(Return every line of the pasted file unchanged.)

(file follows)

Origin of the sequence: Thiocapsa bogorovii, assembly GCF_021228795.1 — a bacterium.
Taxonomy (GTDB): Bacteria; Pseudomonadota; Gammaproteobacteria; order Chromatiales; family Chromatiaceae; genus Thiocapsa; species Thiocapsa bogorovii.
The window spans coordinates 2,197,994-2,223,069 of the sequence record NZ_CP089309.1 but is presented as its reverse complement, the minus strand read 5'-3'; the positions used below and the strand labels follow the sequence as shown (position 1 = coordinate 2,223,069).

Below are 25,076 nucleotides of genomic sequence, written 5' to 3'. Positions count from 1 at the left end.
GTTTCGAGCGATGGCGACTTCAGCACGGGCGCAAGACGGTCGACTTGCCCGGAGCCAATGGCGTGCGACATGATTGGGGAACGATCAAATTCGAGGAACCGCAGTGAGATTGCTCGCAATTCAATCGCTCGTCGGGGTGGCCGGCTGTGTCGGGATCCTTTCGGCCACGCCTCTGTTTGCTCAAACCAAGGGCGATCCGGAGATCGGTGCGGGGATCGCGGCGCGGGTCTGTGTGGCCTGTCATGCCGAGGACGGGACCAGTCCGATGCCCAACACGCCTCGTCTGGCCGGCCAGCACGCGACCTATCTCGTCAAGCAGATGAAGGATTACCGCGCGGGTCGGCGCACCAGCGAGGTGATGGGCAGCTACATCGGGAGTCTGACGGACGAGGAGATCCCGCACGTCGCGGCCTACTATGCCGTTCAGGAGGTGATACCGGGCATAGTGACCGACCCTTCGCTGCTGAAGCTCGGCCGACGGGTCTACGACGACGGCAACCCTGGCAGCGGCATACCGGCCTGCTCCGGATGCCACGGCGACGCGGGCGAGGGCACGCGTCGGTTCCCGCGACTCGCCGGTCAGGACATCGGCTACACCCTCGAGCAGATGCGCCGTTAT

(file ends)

Origin of the sequence: Thiocapsa bogorovii, assembly GCF_021228795.1 — a bacterium.
Taxonomy (GTDB): Bacteria; Pseudomonadota; Gammaproteobacteria; order Chromatiales; family Chromatiaceae; genus Thiocapsa; species Thiocapsa bogorovii.
The window spans coordinates 2,197,994-2,223,069 of the sequence record NZ_CP089309.1 but is presented as its reverse complement, the minus strand read 5'-3'; the positions used below and the strand labels follow the sequence as shown (position 1 = coordinate 2,223,069).

Below are 25,076 nucleotides of genomic sequence, written 5' to 3'. Positions count from 1 at the left end.
GTTTCGAGCGATGGCGACTTCAGCACGGGCGCAAGACGGTCGACTTGCCCGGAGCCAATGGCGTGCGACATGATTGGGGAACGATCAAATTCGAGGAACCGCAGTGAGATTGCTCGCAATTCAATCGCTCGTCGGGGTGGCCGGCTGTGTCGGGATCCTTTCGGCCACGCCTCTGTTTGCTCAAACCAAGGGCGATCCGGAGATCGGTGCGGGGATCGCGGCGCGGGTCTGTGTGGCCTGTCATGCCGAGGACGGGACCAGTCCGATGCCCAACACGCCTCGTCTGGCCGGCCAGCACGCGACCTATCTCGTCAAGCAGATGAAGGATTACCGCGCGGGTCGGCGCACCAGCGAGGTGATGGGCAGCTACATCGGGAGTCTGACGGACGAGGAGATCCCGCACGTCGCGGCCTACTATGCCGTTCAGGAGGTGATACCGGGCATAGTGACCGACCCTTCGCTGCTGAAGCTCGGCCGACGGGTCTACGACGACGGCAACCCTGGCAGCGGCATACCGGCCTGCTCCGGATGCCACGGCGACGCGGGCGAGGGCACGCGTCGGTTCCCGCGACTCGCCGGTCAGGACATCGGCTACACCCTCGAGCAGATGCGCCGTTAT